In my new novel, Dr. Kate Connors always checks the beach water quality reports before she allows her three-year-old daughter Crystal to play in the water. How many of us actually know where those water quality reports are posted and which beaches are most likely to have contaminated water? In Nocturne, Opus 1: Sea Foam, characters participate in a fact-based political debate about which beaches along the United States' seacoast have passed water quality tests, which are the worst offenders, and how quickly tourists and local residents are notified of a problem.
Where are the water quality reports posted in your state for bodies of water where children and adults play, swim, kayak, sail, or participate in other activities?
In Delaware the marine beachwater monitoring is done by DNREC, the Delaware Department of Natural Resources and Environmental Control. Posted on their website http://apps.dnrec.state.de.us/RecWater/ are maps citing water quality at state beaches and the following information:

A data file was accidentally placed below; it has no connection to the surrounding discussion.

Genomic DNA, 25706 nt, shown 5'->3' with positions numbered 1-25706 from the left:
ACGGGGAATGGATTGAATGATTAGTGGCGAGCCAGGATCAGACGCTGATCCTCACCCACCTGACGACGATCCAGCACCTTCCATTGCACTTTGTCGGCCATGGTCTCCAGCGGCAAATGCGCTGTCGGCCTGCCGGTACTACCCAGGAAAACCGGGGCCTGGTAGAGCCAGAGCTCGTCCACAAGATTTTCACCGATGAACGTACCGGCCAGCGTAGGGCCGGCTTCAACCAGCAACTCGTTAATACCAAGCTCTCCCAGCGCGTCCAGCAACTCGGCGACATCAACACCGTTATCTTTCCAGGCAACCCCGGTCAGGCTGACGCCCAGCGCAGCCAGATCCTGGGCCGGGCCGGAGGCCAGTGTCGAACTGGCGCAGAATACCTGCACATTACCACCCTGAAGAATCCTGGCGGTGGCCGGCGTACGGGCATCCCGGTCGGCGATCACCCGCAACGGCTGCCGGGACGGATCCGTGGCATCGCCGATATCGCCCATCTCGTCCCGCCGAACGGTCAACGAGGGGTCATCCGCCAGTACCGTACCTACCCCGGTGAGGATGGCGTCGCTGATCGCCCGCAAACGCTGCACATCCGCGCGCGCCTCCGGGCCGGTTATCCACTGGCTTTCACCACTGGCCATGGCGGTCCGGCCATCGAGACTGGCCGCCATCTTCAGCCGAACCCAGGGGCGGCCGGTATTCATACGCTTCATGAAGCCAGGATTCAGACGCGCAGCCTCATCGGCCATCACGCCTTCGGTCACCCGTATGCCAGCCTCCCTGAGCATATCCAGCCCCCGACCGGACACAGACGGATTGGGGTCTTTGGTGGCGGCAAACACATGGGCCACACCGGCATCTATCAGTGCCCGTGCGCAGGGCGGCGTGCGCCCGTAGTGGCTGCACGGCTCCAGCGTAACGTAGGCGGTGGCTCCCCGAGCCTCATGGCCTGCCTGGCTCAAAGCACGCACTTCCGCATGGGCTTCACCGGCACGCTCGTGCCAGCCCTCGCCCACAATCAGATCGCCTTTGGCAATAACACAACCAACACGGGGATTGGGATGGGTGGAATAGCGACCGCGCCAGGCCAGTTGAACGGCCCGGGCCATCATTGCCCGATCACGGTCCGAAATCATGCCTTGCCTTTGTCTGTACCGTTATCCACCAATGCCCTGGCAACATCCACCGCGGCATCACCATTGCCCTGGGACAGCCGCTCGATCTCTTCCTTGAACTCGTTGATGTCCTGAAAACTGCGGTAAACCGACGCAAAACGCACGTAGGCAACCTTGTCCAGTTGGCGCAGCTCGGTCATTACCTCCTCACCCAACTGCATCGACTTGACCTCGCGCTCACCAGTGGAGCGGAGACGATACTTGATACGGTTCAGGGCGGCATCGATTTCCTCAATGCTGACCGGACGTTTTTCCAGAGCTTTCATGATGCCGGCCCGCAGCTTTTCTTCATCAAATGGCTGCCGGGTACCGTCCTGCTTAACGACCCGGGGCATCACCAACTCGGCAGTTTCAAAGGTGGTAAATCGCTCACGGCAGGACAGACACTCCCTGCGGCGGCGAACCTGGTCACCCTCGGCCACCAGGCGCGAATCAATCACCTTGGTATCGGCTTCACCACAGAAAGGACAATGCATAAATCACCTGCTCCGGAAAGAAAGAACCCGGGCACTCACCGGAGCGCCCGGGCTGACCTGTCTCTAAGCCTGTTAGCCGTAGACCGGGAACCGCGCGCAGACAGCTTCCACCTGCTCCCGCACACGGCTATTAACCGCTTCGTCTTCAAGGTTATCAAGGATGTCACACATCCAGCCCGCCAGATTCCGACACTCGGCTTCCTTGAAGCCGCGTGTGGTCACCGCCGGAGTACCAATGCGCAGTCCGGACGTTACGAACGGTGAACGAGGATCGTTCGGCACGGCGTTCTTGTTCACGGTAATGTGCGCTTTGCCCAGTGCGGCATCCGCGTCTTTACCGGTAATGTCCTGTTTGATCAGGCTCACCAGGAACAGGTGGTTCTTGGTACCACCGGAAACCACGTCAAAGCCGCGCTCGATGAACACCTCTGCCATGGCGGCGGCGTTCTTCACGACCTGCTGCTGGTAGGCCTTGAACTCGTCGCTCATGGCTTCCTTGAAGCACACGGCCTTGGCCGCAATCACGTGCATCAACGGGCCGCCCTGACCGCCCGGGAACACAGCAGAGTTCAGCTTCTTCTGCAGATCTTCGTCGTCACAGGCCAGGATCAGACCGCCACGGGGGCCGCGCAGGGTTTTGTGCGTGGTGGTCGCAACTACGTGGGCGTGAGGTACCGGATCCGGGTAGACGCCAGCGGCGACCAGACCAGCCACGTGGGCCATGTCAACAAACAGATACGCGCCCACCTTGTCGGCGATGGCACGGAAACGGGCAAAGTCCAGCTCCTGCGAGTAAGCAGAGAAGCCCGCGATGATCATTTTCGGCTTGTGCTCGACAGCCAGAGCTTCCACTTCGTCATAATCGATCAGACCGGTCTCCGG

The Delaware Department of Natural Resources and Environmental Control's Recreational Water Program protects the health of swimmers in a number of ways.
- Shoreline surveys are conducted adjacent to guarded recreational beaches to identify all actual and potential sources of pollution.
- Water samples are collected at least weekly at all guarded beaches during the swimming season (mid May through Labor Day).
- Water samples are analyzed to determine the levels of Enterococci bacteria in recreational waters. Enterococcus is one of several indicator organisms that signal the presence of potentially harmful bacteria and viruses.
- Signs have been posted at popular public access points around Rehoboth Bay, Indian River Bay, and Little Assawoman Bay to warn potential swimmers of the risks associated with swimming in poor quality waters.
- For your health and safety, the Department recommends swimming only at guarded beaches where water samples are collected.
- There is a permanent caution regarding swimming in the Inland Bays. The Inland Bays suffer from nutrient pollution, coming from failing septic systems, fertilizers and other sources. Water is slow to flush out of these bay, Indian River Bay, Rehoboth Bay and Little Assawoman Bay, so pollutants linger.
Want Beach Monitoring Advisories hot off the press? Join the Beach Monitoring list from DNREC Online Email Lists.